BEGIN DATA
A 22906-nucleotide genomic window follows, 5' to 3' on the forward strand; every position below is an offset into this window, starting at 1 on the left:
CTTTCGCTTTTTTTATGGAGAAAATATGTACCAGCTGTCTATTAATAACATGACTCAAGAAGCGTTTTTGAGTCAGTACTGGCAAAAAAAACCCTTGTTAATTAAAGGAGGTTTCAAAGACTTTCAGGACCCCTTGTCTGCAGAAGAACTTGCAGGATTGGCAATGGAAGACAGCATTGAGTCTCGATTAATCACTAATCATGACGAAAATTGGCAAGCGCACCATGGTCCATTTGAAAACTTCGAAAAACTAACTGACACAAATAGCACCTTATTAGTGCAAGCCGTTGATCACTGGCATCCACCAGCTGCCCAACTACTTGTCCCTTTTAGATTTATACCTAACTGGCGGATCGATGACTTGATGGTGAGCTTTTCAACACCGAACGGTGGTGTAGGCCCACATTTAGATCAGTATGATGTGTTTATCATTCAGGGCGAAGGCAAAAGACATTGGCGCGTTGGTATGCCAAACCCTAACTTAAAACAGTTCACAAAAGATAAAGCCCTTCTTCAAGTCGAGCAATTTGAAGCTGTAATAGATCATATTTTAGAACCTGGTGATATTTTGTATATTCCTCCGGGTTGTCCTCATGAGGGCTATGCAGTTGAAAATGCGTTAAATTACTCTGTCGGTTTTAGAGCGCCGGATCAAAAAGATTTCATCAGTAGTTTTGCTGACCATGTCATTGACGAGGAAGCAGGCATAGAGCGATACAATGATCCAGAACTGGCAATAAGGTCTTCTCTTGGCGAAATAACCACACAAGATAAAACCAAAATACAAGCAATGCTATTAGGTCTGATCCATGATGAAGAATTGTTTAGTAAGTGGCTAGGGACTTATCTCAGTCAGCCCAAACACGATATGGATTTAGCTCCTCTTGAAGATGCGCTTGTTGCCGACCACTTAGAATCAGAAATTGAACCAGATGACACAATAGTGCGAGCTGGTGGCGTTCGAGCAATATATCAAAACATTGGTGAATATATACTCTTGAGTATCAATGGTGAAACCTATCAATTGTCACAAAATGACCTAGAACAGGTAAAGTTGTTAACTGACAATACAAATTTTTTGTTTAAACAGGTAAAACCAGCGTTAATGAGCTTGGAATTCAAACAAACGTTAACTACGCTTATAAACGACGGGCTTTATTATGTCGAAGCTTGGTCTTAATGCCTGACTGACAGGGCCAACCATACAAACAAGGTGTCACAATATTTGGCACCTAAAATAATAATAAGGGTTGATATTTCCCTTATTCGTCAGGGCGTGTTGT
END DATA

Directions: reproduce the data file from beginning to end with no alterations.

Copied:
A 22906-nucleotide genomic window follows, 5' to 3' on the forward strand; every position below is an offset into this window, starting at 1 on the left:
CTTTCGCTTTTTTTATGGAGAAAATATGTACCAGCTGTCTATTAATAACATGACTCAAGAAGCGTTTTTGAGTCAGTACTGGCAAAAAAAACCCTTGTTAATTAAAGGAGGTTTCAAAGACTTTCAGGACCCCTTGTCTGCAGAAGAACTTGCAGGATTGGCAATGGAAGACAGCATTGAGTCTCGATTAATCACTAATCATGACGAAAATTGGCAAGCGCACCATGGTCCATTTGAAAACTTCGAAAAACTAACTGACACAAATAGCACCTTATTAGTGCAAGCCGTTGATCACTGGCATCCACCAGCTGCCCAACTACTTGTCCCTTTTAGATTTATACCTAACTGGCGGATCGATGACTTGATGGTGAGCTTTTCAACACCGAACGGTGGTGTAGGCCCACATTTAGATCAGTATGATGTGTTTATCATTCAGGGCGAAGGCAAAAGACATTGGCGCGTTGGTATGCCAAACCCTAACTTAAAACAGTTCACAAAAGATAAAGCCCTTCTTCAAGTCGAGCAATTTGAAGCTGTAATAGATCATATTTTAGAACCTGGTGATATTTTGTATATTCCTCCGGGTTGTCCTCATGAGGGCTATGCAGTTGAAAATGCGTTAAATTACTCTGTCGGTTTTAGAGCGCCGGATCAAAAAGATTTCATCAGTAGTTTTGCTGACCATGTCATTGACGAGGAAGCAGGCATAGAGCGATACAATGATCCAGAACTGGCAATAAGGTCTTCTCTTGGCGAAATAACCACACAAGATAAAACCAAAATACAAGCAATGCTATTAGGTCTGATCCATGATGAAGAATTGTTTAGTAAGTGGCTAGGGACTTATCTCAGTCAGCCCAAACACGATATGGATTTAGCTCCTCTTGAAGATGCGCTTGTTGCCGACCACTTAGAATCAGAAATTGAACCAGATGACACAATAGTGCGAGCTGGTGGCGTTCGAGCAATATATCAAAACATTGGTGAATATATACTCTTGAGTATCAATGGTGAAACCTATCAATTGTCACAAAATGACCTAGAACAGGTAAAGTTGTTAACTGACAATACAAATTTTTTGTTTAAACAGGTAAAACCAGCGTTAATGAGCTTGGAATTCAAACAAACGTTAACTACGCTTATAAACGACGGGCTTTATTATGTCGAAGCTTGGTCTTAATGCCTGACTGACAGGGCCAACCATACAAACAAGGTGTCACAATATTTGGCACCTAAAATAATAATAAGGGTTGATATTTCCCTTATTCGTCAGGGCGTGTTGT